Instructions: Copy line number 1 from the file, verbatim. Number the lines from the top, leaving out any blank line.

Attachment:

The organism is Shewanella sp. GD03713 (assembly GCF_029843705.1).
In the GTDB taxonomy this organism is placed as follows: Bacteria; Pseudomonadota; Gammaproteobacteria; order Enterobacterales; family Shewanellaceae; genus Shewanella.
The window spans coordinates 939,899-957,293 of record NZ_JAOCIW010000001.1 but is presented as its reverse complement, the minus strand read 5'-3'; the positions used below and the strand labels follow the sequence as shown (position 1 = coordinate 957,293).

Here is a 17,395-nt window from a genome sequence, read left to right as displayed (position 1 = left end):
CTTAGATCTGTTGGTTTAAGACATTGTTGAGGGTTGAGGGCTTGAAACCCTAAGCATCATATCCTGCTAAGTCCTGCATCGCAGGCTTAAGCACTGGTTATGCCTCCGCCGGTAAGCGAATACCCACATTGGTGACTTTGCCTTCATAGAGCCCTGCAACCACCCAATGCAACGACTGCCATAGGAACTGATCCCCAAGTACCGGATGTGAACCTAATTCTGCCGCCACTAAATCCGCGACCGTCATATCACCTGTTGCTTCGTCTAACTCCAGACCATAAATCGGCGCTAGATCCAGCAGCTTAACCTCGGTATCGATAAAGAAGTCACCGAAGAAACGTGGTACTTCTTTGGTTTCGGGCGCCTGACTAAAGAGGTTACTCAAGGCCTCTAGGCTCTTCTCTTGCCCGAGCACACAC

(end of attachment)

The organism is Shewanella sp. GD03713 (assembly GCF_029843705.1).